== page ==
At some point, he claims that he decided to start “comprehensively start studying the form book, implementing a mathematical and data analysis with lots of trial and error, making connections in the industry”.
Frankly, it seems to me like if there is a method of finding selections, David Sterling is using it. Honestly though, I find that this kind of overload of information is almost worse than nothing as it suggests to me that there is a “see what sticks” approach here.
What is the Initial Investment?
There is just one option if you want to subscribe to Sterling Racing and that is a one time payment. This is priced at just £29.99 (plus VAT) which gets you access for 12 months. Whilst this seems reasonable, I do find that there are questions over the quality here. I should also mention that there is a full 60 day money back guarantee in place with Sterling Racing being sold through Clickbank. To credit David Sterling, this is very clearly advertised within the sales material.
What is the Rate of Return?
According to David Sterling, in 2017 Sterling Racing produced 317 points of profit. He also talks about how he had 3 out of 5 winners at Royal Ascot including a 16/1 outsider. These supposedly produced a 21 point profit over just a single festival. Returning to the claim of 317 points of profit, and given that we know Sterling Racing uses 1 point bets and produces 316 bets per year, this would mean an ROI of 100%, a figure which I really struggle to believe.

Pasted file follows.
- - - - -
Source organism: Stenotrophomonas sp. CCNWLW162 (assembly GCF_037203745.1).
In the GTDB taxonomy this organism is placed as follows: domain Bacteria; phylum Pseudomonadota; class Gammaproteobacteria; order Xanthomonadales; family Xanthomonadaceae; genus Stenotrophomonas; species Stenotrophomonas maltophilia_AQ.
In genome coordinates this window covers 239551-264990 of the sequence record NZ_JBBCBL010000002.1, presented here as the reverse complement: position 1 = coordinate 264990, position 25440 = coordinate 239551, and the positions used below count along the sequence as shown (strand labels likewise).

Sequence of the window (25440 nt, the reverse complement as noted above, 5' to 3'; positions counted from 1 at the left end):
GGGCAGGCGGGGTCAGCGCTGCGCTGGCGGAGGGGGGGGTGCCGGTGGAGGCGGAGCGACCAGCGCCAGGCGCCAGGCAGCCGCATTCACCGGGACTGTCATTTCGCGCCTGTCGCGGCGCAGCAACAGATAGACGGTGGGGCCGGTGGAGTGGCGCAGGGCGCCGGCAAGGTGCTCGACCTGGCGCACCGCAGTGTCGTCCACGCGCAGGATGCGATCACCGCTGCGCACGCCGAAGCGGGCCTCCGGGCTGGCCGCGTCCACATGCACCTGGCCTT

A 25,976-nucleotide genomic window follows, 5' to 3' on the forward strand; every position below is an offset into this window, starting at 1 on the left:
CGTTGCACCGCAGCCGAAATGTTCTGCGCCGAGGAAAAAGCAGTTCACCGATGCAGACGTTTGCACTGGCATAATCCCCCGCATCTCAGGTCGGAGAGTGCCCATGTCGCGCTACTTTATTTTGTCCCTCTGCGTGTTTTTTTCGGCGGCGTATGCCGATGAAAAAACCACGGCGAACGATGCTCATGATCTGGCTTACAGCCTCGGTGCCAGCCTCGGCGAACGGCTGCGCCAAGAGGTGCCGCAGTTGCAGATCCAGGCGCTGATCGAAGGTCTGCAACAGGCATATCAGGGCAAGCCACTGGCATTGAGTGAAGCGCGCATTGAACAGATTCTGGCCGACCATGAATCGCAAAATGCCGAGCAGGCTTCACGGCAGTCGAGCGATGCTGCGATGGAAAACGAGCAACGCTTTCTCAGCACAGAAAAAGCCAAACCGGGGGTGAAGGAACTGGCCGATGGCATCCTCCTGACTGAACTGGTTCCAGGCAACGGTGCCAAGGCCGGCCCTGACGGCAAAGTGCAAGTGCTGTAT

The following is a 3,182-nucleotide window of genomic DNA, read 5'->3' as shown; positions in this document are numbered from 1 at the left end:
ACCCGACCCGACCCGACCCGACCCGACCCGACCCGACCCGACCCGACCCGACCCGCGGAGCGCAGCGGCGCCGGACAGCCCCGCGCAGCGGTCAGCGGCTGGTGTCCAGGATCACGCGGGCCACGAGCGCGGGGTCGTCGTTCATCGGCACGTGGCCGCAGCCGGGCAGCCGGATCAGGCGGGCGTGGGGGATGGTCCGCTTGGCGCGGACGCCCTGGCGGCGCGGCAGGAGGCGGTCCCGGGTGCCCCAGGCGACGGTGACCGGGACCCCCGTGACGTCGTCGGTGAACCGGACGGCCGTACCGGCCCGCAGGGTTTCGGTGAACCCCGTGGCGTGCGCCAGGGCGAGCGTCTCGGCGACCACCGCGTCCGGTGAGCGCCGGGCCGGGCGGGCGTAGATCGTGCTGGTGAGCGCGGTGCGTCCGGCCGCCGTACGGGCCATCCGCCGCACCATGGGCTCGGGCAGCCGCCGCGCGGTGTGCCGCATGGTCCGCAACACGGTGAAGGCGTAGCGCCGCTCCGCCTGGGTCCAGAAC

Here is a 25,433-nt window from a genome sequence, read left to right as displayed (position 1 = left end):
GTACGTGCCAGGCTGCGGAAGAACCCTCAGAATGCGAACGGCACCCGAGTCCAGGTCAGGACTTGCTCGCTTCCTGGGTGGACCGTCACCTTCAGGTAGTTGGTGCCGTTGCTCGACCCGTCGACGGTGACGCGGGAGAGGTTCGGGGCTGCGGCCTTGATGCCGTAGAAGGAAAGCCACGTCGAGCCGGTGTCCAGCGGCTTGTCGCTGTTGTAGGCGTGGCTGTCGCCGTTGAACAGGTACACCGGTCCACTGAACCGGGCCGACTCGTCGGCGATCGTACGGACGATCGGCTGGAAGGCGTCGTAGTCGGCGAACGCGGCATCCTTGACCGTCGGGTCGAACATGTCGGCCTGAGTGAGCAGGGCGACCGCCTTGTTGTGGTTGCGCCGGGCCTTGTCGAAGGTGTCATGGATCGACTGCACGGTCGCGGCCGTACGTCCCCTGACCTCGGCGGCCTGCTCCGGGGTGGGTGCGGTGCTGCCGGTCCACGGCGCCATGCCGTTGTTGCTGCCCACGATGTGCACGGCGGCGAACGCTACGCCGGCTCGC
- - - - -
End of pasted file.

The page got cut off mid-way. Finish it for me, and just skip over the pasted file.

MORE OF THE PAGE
Conclusion to Sterling Racing
I won’t deny that Sterling Racing is a very well put together and actually quite clever product. I say this because all of the profit claims which have been made by David Sterling are within the realm of possibility at a glance, so long as you consider them independently. 317 points in a year? I can see that. I can even see it to level stakes. Consider the number of bets though and you are left with an ROI of 100% and that is well beyond anything I have seen, and I have been doing this for a long time.
Outside of this huge anomaly, there are other problems that I have with Sterling Racing. Given that Sterling Racing has an ROI of 100%, what kind of strike rate is attained to achieve this number? If the results are so strong and records are kept in as much detail as David Sterling suggests that they are, why is there no proofing for the service? Why in fact is there almost no evidence provided to back up the claims outside of a few highly questionable screenshots of betting accounts.
All of this combined with a suspiciously cheap purchase price immediately sets alarm bells ringing for me. What is slightly more concrete evidence than a simple gut feeling however is a look at the vendor who is selling Sterling Racing. This is their third product to be released this year, all of which have been betting products and none of which have been particularly well received. It goes without saying that this doesn’t bode well for Sterling Racing really.
With all of this in mind, it will probably come as no surprise that there isn’t really any aspect of Sterling Racing that I can recommend. On the surface of things, David Sterling’s offering looks like a bargain however I believe that there is more than enough evidence to back up my position. The truth is that whilst Sterling Racing isn’t expensive, you will ultimately lose your money following bets that have no real grounding.